May the Force Be With You: Revenge of the Jedi

*Post written by James Wethington, library assistant of the University Archives and Special Collections.

Inside insert of the movie poster to Star Wars Episode VI: Revenge of the Jedi, 1983. Source: Jeanne Suhrenreich (MSS 118-6)

Inside Insert of Star Wars Episode VI: Revenge of the Jedi, 1983. Source: Jeanne Suhrenreich collection (MSS 118-6).

In the summer of 1983, the silver screen was extremely popular such as Octopussy, Never Say Never Again, and National Lampoon’s Vacation; however, some films were flops like Superman III and Smokey and the Bandit Part III (“Big bucks”, 1983). Out of all of the movies to hit the silver screen, Star Wars Episode VI: Return of the Jedi has the honor of being the top grossing film in the United States in 1983 (IMDb.com, 2017b). As the film production began, the movie was originally entitled, “Revenge of the Jedi”. The title was changed because due to the “… thought the Jedi wouldn’t seek revenge, due to their ethical code” (IMDb.com, 2017a).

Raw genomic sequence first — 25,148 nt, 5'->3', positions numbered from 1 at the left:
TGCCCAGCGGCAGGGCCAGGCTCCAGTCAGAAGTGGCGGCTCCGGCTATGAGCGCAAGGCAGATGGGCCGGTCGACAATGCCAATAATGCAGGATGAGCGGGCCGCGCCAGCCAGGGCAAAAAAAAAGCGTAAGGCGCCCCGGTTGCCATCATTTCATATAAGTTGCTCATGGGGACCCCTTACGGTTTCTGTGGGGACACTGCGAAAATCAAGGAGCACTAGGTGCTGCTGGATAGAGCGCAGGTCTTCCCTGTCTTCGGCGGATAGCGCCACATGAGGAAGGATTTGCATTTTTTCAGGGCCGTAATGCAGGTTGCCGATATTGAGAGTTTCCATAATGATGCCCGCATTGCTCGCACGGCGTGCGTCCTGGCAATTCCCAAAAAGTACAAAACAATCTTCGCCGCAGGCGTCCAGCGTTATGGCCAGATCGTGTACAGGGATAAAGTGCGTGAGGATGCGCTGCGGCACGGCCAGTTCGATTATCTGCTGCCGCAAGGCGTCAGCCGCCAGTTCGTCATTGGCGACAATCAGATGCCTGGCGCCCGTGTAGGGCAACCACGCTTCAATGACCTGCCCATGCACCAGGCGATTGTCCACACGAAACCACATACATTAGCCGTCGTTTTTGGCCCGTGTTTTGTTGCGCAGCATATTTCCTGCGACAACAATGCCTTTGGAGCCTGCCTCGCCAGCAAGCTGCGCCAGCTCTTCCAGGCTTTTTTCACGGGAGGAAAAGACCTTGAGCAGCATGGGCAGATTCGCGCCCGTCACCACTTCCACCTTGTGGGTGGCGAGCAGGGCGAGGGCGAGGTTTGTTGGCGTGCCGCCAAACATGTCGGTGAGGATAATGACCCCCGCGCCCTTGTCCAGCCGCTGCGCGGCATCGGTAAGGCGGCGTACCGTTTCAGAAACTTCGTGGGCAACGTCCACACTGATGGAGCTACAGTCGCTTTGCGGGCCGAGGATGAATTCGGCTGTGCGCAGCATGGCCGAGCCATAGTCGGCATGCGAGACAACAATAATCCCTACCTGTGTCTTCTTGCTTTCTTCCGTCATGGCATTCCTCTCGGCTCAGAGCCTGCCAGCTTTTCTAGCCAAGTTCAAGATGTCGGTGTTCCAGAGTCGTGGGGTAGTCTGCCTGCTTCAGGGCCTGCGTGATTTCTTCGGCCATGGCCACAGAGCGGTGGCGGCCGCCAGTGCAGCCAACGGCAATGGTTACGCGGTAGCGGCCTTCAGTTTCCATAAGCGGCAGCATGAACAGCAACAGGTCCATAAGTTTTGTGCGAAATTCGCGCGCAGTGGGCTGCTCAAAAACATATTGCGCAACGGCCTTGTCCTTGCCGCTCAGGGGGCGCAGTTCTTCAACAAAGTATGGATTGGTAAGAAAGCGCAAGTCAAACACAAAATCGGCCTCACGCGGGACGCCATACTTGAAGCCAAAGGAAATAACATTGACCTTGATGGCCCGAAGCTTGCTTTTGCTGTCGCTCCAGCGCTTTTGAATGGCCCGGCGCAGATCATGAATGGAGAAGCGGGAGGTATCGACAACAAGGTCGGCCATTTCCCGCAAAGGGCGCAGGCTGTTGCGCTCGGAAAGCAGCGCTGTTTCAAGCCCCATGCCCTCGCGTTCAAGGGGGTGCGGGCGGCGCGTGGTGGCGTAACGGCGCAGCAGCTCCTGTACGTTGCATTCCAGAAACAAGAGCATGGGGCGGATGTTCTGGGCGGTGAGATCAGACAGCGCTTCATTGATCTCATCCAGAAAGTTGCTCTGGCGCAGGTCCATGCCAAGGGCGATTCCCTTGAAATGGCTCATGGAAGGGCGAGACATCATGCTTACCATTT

Outer inserts with movie posters from Star Wars Episode IV: A New Hope and Episode V: The Empire Strikes Back, 1982-1983. Source: Jeanne Suhrenreich collection (MSS 118-6)

Outer inserts for Star Wars Episode IV: A New Hope and Episode V: The Empire Strikes Back, 1982-1983. Source: Jeanne Suhrenreich collection (MSS 118-6)

This cinema poster is located in the Jeanne Suhrenreich collection (MSS 118). Inside of her collection, she collected playbills from Evansville theatre and philharmonic production, cinema posters, and correspondences from W.C. Handy, Marilyn Miller, Henry Hall, and from other actors.

References